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Hans vs. The Kansas City, Fort Scott and Gulf Railroad Company.

and that in some instances the new hands were fired upon by the strikers and some of them killed. The evidence further shows that it was an organized resistance by the strikers, and that the company called upon the civil authorities to protect its property and franchises against this armed resistance, and that the civil authorities were unable to do so. It further shows that the company exerted all its power to employ other hands and to run its trains, but that it could not do so on account of this armed resistance. Under this state of facts, the jury returned a verdict in favor of the defendant; and as we have before said, we think the verdict was right.

1. The law seems to be that where a railroad company receives freight for shipment, and its employés strike or cease to work for the company, the company is still bound to forward the freight within a reasonable time; but if the strike is accompanied with violence and intimidation, so as to render it unsafe to forward the freight, the company is thereby relieved from liability for delay in the delivery of the freight. The company is bound at all hazards to deliver freight safely, except in cases of the act of God or of the public enemy. It therefore ought to be allowed to plead and prove the acts of violence and armed and organized resistance of its former employés, especially when the resistance is of such a character as could not be overcome by the company controlled by the civil authorities when called upon by it. Geismer vs. Lake Shore Railway Co., 55 Amer. Rep. 837, and cases there cited. (102 N. Y.)

2. We think the verdict was right for another reason. Haas did not show what was the amount of the draft drawn on him by Ayres, nor the amount received from the flour. He simply alleges in his declaration that he lost $163 by the delay in the arrival of the flour and the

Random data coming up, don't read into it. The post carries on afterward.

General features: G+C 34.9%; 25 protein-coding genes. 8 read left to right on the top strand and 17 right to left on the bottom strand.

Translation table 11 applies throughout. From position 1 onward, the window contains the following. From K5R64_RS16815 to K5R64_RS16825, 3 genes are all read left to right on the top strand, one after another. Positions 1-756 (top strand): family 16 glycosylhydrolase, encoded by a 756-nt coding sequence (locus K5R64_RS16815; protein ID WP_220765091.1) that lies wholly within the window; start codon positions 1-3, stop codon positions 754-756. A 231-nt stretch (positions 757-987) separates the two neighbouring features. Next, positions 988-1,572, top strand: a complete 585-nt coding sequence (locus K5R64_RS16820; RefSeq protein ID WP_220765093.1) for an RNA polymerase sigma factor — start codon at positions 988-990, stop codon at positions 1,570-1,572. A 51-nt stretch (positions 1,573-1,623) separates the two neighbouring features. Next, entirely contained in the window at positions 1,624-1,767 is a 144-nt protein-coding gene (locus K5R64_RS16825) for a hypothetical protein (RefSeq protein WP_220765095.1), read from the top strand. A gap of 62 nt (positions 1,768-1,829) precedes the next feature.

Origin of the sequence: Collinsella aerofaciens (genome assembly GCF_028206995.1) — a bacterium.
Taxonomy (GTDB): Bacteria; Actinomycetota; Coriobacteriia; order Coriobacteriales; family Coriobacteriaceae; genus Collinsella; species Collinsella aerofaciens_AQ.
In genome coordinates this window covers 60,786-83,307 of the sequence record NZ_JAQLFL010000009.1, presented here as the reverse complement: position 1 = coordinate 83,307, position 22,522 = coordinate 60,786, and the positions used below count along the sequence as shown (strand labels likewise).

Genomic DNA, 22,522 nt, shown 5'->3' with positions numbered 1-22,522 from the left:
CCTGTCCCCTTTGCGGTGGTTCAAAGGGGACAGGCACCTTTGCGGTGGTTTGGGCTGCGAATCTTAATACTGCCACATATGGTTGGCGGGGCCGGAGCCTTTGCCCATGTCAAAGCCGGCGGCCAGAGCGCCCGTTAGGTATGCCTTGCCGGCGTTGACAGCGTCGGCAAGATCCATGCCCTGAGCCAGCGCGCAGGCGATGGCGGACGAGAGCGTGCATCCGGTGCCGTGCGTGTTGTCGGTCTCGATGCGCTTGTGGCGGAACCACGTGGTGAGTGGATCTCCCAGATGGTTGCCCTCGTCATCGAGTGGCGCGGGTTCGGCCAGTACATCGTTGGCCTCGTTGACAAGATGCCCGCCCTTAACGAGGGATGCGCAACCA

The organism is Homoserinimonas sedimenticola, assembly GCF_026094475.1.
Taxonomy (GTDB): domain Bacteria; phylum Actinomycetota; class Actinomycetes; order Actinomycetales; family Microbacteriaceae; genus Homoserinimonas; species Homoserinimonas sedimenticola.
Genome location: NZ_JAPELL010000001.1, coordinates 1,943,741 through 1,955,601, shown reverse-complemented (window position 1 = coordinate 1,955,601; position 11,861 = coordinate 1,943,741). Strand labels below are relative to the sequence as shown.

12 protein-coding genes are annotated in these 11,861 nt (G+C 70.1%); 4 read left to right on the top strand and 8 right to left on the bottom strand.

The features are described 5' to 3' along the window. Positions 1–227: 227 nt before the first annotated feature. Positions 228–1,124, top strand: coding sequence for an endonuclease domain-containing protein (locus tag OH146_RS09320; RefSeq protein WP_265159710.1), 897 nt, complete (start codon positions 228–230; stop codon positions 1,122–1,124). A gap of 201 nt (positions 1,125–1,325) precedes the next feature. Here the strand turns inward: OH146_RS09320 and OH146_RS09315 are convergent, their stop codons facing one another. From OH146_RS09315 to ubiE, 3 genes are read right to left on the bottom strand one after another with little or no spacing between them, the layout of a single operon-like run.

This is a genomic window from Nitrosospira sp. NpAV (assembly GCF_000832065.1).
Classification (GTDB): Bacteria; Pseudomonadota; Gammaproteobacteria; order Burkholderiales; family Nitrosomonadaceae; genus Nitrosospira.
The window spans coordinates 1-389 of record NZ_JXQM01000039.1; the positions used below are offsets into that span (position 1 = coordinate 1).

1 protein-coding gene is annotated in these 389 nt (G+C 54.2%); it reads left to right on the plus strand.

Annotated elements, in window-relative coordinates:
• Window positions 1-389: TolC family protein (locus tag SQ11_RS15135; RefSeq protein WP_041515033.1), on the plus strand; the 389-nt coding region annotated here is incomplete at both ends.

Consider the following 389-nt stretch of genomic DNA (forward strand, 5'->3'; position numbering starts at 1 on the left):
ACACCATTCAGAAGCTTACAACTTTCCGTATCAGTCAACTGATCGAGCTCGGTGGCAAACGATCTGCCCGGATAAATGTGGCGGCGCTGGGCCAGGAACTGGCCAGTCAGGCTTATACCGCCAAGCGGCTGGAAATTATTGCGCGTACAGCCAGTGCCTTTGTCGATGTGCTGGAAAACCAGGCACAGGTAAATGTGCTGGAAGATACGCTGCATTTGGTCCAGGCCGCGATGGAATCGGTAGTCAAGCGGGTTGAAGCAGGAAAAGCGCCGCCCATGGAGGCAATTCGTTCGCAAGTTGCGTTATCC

or Ilaas vs. The Kansas City, Fort Scott and Gulf Railroad Company.

decrease in its price. So far as this record discloses, the flour may have been sold for enough to pay the draft. This loss on the flour may have been the profits he anticipated making. But if the proceeds of the flour were sufficient to pay the amount of the draft advanced upon the faith of it, then he was not damaged, and could not recover in this action.

3. Whether the above propositions are correct or not, we still think the verdict was right, for another reason. The record does not show that this bill of lading was assigned or indorsed by Ayres to Haas. This being true, Haas, under our code, could not bring suit on the contract made between the railroad company and Ayres. It is true that after the argument in this case was concluded, and after we had devoted at least half a day to its further consideration, we were informed that the bill of lading had been assigned and indorsed by Ayres to Haas, and that the clerk had made a mistake in not copying the indorsement in the record. It is the duty of counsel to examine the records sent here from the courts below, and to ascertain if any mistakes have been made in copying the original documents, and if such mistakes have been made, to suggest a diminution of the record on or before the calling of the case in this court. It is too late, after the case has been argued here, and after this court has spent hours in the investigation of the law of the case, to suggest mistakes in the record. Even if the record showed that the bill of lading had been assigned or indorsed by Ayres to Haas, we would still hold that the verdict was right in this

A bill of lading is not such a negotiable instrument as to give the assignee any other or greater rights than the assignor had. The assignee has only such rights as Ayres would have had. “Bills of lading are symbolic of the property they represent, and though


Born et al. rs. Williams & Brother.

transferable so as to pass title to the property in a transaction intended to have that effect, are not, in the full commercial sense, negotiable paper, and are not attended with all the incidents of such paper in favor of bona fide purchasers." Tison f Gordon vs. Howard, 57 Ga. 410; Shaw vs. Railroad Co., 101 U. S. 557.